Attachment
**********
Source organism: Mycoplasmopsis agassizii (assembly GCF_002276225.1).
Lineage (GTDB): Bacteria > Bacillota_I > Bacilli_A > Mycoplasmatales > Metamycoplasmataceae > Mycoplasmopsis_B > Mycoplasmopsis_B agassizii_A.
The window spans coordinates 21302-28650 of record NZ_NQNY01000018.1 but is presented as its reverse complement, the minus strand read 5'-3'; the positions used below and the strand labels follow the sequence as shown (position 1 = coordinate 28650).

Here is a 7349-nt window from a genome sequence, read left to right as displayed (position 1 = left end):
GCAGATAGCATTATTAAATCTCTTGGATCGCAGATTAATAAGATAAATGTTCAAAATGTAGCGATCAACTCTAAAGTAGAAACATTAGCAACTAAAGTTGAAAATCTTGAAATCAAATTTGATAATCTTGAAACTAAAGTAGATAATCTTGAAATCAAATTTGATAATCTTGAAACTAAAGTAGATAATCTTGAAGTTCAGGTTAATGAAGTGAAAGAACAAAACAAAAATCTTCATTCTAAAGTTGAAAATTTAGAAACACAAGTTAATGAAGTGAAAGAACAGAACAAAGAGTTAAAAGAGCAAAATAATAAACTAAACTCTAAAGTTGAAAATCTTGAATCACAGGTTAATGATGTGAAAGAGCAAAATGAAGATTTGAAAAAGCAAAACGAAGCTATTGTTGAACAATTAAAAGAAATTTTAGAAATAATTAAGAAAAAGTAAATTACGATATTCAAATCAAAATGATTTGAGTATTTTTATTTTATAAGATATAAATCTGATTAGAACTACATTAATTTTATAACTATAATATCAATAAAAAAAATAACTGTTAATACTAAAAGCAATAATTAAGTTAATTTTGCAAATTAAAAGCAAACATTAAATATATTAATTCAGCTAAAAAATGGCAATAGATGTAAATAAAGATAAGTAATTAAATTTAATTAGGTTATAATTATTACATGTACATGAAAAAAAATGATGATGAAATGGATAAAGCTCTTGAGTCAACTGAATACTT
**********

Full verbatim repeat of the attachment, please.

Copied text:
Source organism: Mycoplasmopsis agassizii (assembly GCF_002276225.1).
Lineage (GTDB): Bacteria > Bacillota_I > Bacilli_A > Mycoplasmatales > Metamycoplasmataceae > Mycoplasmopsis_B > Mycoplasmopsis_B agassizii_A.
The window spans coordinates 21302-28650 of record NZ_NQNY01000018.1 but is presented as its reverse complement, the minus strand read 5'-3'; the positions used below and the strand labels follow the sequence as shown (position 1 = coordinate 28650).

Here is a 7349-nt window from a genome sequence, read left to right as displayed (position 1 = left end):
GCAGATAGCATTATTAAATCTCTTGGATCGCAGATTAATAAGATAAATGTTCAAAATGTAGCGATCAACTCTAAAGTAGAAACATTAGCAACTAAAGTTGAAAATCTTGAAATCAAATTTGATAATCTTGAAACTAAAGTAGATAATCTTGAAATCAAATTTGATAATCTTGAAACTAAAGTAGATAATCTTGAAGTTCAGGTTAATGAAGTGAAAGAACAAAACAAAAATCTTCATTCTAAAGTTGAAAATTTAGAAACACAAGTTAATGAAGTGAAAGAACAGAACAAAGAGTTAAAAGAGCAAAATAATAAACTAAACTCTAAAGTTGAAAATCTTGAATCACAGGTTAATGATGTGAAAGAGCAAAATGAAGATTTGAAAAAGCAAAACGAAGCTATTGTTGAACAATTAAAAGAAATTTTAGAAATAATTAAGAAAAAGTAAATTACGATATTCAAATCAAAATGATTTGAGTATTTTTATTTTATAAGATATAAATCTGATTAGAACTACATTAATTTTATAACTATAATATCAATAAAAAAAATAACTGTTAATACTAAAAGCAATAATTAAGTTAATTTTGCAAATTAAAAGCAAACATTAAATATATTAATTCAGCTAAAAAATGGCAATAGATGTAAATAAAGATAAGTAATTAAATTTAATTAGGTTATAATTATTACATGTACATGAAAAAAAATGATGATGAAATGGATAAAGCTCTTGAGTCAACTGAATACTT